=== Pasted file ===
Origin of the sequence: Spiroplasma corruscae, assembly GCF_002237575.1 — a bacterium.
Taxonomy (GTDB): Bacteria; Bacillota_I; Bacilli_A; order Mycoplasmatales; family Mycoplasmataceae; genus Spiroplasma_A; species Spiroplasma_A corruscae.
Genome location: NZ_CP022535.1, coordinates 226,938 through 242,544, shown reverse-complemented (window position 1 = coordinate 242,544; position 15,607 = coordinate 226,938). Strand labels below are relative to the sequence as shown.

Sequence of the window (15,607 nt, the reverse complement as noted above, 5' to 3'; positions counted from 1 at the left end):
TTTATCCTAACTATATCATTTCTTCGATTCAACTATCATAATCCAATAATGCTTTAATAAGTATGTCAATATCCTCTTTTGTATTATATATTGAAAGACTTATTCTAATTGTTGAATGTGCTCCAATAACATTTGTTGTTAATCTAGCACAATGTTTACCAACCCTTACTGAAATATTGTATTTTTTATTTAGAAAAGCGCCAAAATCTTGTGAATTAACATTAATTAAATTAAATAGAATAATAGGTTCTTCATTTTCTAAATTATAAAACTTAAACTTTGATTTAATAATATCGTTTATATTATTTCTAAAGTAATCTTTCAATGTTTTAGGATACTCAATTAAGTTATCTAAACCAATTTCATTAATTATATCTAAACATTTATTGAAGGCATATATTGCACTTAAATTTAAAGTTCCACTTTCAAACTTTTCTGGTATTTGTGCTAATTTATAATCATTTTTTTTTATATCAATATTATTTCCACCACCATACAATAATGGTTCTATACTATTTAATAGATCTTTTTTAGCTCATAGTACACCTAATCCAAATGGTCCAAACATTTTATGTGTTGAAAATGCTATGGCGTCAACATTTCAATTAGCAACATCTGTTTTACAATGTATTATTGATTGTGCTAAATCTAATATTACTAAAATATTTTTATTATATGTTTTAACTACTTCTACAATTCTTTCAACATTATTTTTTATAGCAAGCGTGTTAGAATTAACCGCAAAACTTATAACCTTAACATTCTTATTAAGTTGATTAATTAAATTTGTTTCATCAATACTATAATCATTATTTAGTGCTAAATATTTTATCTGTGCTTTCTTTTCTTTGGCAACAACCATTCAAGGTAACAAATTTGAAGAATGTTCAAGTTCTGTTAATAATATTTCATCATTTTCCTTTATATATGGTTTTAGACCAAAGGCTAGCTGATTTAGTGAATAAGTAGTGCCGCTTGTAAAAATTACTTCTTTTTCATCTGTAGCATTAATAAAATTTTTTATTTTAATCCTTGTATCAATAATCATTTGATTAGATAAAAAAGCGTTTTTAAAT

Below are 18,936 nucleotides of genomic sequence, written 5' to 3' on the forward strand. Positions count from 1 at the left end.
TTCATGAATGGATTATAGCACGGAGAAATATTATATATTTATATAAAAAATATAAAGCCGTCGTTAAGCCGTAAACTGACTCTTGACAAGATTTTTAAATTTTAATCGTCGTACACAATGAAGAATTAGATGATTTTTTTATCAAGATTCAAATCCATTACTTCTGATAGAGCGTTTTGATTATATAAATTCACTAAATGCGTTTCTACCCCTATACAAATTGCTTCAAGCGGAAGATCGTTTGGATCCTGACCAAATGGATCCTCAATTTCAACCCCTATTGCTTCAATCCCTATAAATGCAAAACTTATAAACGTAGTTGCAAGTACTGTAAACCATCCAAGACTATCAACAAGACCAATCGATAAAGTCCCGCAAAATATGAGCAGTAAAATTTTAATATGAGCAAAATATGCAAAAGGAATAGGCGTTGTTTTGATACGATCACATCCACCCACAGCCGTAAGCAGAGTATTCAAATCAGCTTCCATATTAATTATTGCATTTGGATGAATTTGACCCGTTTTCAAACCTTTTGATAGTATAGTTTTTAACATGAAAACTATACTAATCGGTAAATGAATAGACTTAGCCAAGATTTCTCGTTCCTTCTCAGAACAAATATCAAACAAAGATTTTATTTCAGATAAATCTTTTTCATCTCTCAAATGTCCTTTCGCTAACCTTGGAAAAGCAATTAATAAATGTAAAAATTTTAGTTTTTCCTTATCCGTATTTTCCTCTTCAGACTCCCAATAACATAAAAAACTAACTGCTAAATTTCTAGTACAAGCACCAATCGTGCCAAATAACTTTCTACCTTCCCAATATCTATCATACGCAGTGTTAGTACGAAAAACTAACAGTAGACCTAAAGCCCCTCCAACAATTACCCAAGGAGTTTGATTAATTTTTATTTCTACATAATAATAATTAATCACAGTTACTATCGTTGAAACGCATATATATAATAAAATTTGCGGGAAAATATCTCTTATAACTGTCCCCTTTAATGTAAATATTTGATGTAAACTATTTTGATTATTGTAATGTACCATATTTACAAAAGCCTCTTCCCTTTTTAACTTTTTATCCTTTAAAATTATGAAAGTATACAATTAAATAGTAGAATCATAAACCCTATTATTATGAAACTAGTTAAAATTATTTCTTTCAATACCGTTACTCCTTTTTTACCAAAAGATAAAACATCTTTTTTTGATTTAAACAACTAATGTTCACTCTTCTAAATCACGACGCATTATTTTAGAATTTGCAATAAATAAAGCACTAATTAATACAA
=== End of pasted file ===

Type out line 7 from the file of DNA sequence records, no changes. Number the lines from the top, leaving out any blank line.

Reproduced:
TTCATGAATGGATTATAGCACGGAGAAATATTATATATTTATATAAAAAATATAAAGCCGTCGTTAAGCCGTAAACTGACTCTTGACAAGATTTTTAAATTTTAATCGTCGTACACAATGAAGAATTAGATGATTTTTTTATCAAGATTCAAATCCATTACTTCTGATAGAGCGTTTTGATTATATAAATTCACTAAATGCGTTTCTACCCCTATACAAATTGCTTCAAGCGGAAGATCGTTTGGATCCTGACCAAATGGATCCTCAATTTCAACCCCTATTGCTTCAATCCCTATAAATGCAAAACTTATAAACGTAGTTGCAAGTACTGTAAACCATCCAAGACTATCAACAAGACCAATCGATAAAGTCCCGCAAAATATGAGCAGTAAAATTTTAATATGAGCAAAATATGCAAAAGGAATAGGCGTTGTTTTGATACGATCACATCCACCCACAGCCGTAAGCAGAGTATTCAAATCAGCTTCCATATTAATTATTGCATTTGGATGAATTTGACCCGTTTTCAAACCTTTTGATAGTATAGTTTTTAACATGAAAACTATACTAATCGGTAAATGAATAGACTTAGCCAAGATTTCTCGTTCCTTCTCAGAACAAATATCAAACAAAGATTTTATTTCAGATAAATCTTTTTCATCTCTCAAATGTCCTTTCGCTAACCTTGGAAAAGCAATTAATAAATGTAAAAATTTTAGTTTTTCCTTATCCGTATTTTCCTCTTCAGACTCCCAATAACATAAAAAACTAACTGCTAAATTTCTAGTACAAGCACCAATCGTGCCAAATAACTTTCTACCTTCCCAATATCTATCATACGCAGTGTTAGTACGAAAAACTAACAGTAGACCTAAAGCCCCTCCAACAATTACCCAAGGAGTTTGATTAATTTTTATTTCTACATAATAATAATTAATCACAGTTACTATCGTTGAAACGCATATATATAATAAAATTTGCGGGAAAATATCTCTTATAACTGTCCCCTTTAATGTAAATATTTGATGTAAACTATTTTGATTATTGTAATGTACCATATTTACAAAAGCCTCTTCCCTTTTTAACTTTTTATCCTTTAAAATTATGAAAGTATACAATTAAATAGTAGAATCATAAACCCTATTATTATGAAACTAGTTAAAATTATTTCTTTCAATACCGTTACTCCTTTTTTACCAAAAGATAAAACATCTTTTTTTGATTTAAACAACTAATGTTCACTCTTCTAAATCACGACGCATTATTTTAGAATTTGCAATAAATAAAGCACTAATTAATACAA